One of the best things about living in North Dakota is the opportunity to look up and see the stars. You don’t have to travel too far to get away from all artificial light and to find a spot where the horizon makes a complete circle and you can see innumerable stars.
Some time ago, I heard a radio program describing where to find the time and location of the space shuttle as it passed over the northern hemisphere in its pursuit of the space station. I looked up the information and my spouse and I drove out to the hilltop behind our shelter belt, turned out the lights and watched the stars. (We drove because it was still warm and the mosquitoes were very hungry.) It was dark and the stars seemed especially bright. Then, right on schedule, the space station appeared in the Northwest and zipped to the East. A short distance behind, the shuttle chased after it. The shuttle and the space station looked like really bright, fast-moving stars. We couldn’t see the astronauts waving or anything, but was moving to think about the people in the shuttle speeding through space far above us.
I’ve lived here on the Northern Plains most of my life. I’ve taken for granted the ability to look up at the sky and see what I see on a clear fall evening. During the big blackout along the East Coast a some years back, the news reported people’s alarm when the lights went out and they looked up to see how bright the stars were. Eighty percent of all Americans live in urban areas where, like in New York City, you can’t see the night sky, except in a major black out.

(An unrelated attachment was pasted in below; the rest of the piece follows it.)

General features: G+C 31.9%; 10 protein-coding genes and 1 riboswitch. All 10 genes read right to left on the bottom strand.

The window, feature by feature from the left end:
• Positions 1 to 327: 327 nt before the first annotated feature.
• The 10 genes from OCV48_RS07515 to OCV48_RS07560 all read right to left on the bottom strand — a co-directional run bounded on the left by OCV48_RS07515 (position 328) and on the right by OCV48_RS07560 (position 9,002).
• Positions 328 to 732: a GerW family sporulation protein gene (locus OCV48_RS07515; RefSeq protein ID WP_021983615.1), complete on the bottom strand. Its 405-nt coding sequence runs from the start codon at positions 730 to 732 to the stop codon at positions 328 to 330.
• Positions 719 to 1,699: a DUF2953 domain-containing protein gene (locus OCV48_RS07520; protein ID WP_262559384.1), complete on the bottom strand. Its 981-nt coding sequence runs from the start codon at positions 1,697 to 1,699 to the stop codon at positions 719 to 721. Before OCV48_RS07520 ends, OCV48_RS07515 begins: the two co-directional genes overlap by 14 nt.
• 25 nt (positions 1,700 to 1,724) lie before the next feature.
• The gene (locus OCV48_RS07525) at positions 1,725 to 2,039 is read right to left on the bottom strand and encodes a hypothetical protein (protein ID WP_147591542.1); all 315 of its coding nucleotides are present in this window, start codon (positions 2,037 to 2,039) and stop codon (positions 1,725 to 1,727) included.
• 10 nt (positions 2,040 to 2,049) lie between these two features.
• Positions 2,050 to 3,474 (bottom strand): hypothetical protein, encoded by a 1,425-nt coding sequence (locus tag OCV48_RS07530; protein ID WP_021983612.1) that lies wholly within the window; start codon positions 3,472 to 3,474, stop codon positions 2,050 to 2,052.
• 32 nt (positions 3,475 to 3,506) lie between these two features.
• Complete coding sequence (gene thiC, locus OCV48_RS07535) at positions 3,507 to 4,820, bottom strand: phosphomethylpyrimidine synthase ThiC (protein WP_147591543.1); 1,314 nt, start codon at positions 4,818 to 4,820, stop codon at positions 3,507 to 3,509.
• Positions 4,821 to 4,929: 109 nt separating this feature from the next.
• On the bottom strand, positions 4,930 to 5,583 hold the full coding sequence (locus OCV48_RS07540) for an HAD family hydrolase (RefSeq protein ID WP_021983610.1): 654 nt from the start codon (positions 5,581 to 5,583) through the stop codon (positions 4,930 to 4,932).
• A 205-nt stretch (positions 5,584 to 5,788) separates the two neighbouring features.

We are surrounded, even on the Northern Plains, by light pollution. If you have ever landed in an airplane at the Grand Forks airport at night, you have seen how the landscape is dotted with lights far outside the city limits. A really fascinating look at the night sky can be found at <http://earthobservatory.nasa.gov/IOTD/view.php?id=79800>. It is a composite of many satellite photos of the United States at night. Even from space, our night lights are bright.
That might not really seem like a big deal until you investigate the term “light pollution.” It is estimated that light pollution costs between five and ten billion dollars a year. Those numbers may seem live overstatement. How can the light seen from space waste money? I learned in physics that light is energy and if that energy can be seen from space it is not being focused where it is needed. Light that shoots upward is not illuminating the street below. That light has escaped either to the side or up into the sky. Energy is being wasted. If you look at the satellite photo of the earth’s lights, consider that most of the electricity powering those lights is generated by coal and oil burning power plants producing greenhouse gasses and using precious natural resources.
Astronomers are concerned about the prevalence of light everywhere at night because they are having a hard time finding dark places to put telescopes. The Apache Point Observatory, built 25 years ago on a desert mountain top can no longer escape the lights of El Paso Texas which is more than 130 miles away. From my house in the middle of nowhere, I can see the lights of Langdon more than 16 miles away and even the glow of Morden, Manitoba reflecting off the clouds. Imagine how many miles away the lights of Las Vegas can be seen!
The solutions to light pollution are relatively simple. Turn off outdoor lights that are not needed. Use the smallest wattage bulb that will provide the light necessary. Put shields on outdoor lights that reflect the light down where it does some good.
Then on some cool, clear fall evening when the mosquitoes have been frozen, take a walk away from the lights that surround you and look up in wonder.